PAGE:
1973: Roland sits on a stool holding a guitar strung backwards so that he can play it left-handed. His dark hair curtains his face. He's learning the blues from Duane Allman, playing along with the 19-minute live version of this song, trying to capture Duane's "raw, run-down, lied-to sound," using his mother's diazepam bottle as a slide. (Diazepam, "mother's little helper," used to come in brown glass bottles.)
3. "Free Ride" / Edgar Winter Group
When Addie's friend Danny Brewster—greasy ponytail, Keep On Truckin' T-shirt, banana-yellow Plymouth Barracuda—rescues her from a disastrous party, this song is blasting on his eight-track, "the bass boosted so loud it rocks the car." It's the perfect escape song, impossible not to drive fast to.
4. "Long Train Runnin'" / Doobie Brothers
Soulful vocals, tight harmonies, wailing harmonica, a percussive, funk-fueled rhythm guitar—who can blame Addie for losing her virginity to this song? From The Captain and Me, the definitive party album of 1973-74.
5. "Brown Eyed Girl" / Van Morrison
My editor hates this song, and not just because the title ought to have a hyphen. He calls it the most mediocre, overplayed white-bread song ever written. He offered to pay me to take it out of the book. "But Guy," I said, "they're at a wedding reception. Who ever heard of a wedding reception without Brown Eyed Girl?" "Yeah," he said, "but does Addie have to dance to it?"
6. "Since I Fell for You" / Nina Simone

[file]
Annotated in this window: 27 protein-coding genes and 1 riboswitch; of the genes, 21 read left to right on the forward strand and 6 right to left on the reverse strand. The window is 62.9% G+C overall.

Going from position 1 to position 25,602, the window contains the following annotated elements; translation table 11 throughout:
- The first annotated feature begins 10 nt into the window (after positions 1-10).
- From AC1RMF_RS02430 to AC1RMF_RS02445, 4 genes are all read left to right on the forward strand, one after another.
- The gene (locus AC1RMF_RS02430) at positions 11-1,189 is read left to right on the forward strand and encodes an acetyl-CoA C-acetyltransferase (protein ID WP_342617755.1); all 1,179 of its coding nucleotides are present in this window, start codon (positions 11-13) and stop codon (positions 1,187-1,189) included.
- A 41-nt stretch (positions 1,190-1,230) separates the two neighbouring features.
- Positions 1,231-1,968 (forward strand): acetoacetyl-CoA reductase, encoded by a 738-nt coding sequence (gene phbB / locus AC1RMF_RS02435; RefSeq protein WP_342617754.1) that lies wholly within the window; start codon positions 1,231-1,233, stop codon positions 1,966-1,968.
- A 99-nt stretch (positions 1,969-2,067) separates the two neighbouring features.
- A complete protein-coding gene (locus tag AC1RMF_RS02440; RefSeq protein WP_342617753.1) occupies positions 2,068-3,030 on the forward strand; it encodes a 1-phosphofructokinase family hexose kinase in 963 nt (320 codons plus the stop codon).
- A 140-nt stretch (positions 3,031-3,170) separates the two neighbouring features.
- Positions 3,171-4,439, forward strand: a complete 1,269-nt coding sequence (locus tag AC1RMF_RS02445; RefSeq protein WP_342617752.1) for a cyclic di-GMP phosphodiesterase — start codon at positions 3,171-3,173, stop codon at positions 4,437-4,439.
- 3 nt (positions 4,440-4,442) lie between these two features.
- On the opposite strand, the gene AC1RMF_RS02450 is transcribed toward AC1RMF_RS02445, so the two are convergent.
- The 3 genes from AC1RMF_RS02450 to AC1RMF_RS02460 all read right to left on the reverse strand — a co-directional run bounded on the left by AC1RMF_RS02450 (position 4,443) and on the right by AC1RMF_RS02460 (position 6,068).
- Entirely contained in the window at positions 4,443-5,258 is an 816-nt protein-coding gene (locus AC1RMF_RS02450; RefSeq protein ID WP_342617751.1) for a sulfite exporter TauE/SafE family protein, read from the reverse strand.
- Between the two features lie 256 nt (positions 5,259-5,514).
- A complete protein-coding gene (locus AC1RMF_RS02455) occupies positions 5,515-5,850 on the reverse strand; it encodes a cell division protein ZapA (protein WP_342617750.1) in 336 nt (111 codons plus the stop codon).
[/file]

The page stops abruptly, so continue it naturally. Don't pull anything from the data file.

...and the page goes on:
December 1988: Addie has left her "happy home" to spend New Years with Roland in California. They're in Roland's van, driving up the coast to Zuma Beach with the windows rolled down, salt air eddying in around them. When this song comes on, Roland pulls over and they get out and slow-dance, "right there on the edge of the Pacific Coast Highway, a twinkling fence and an ocean on one side of them and the threat of traffic on the other."
Nina Simone died while I was writing this scene.
7. "After Midnight" / JJ Cale
Roland has stalled in California—no band, no gigs of his own. But he wants to perform while Addie's visiting, so he sits in with a Venice bar band. He waits all night for a break; Addie can see him "at the back of the stage, cradling his unplugged guitar, tapping his foot, fingering silent chords." Finally, on this song, he gets the nod and steps up. Addie is worried he'll overplay it—"The song is about what's going to happen after midnight. In the song, midnight isn't here yet." But Roland knows. This is his moment. It's also a moment of clarity for Addie.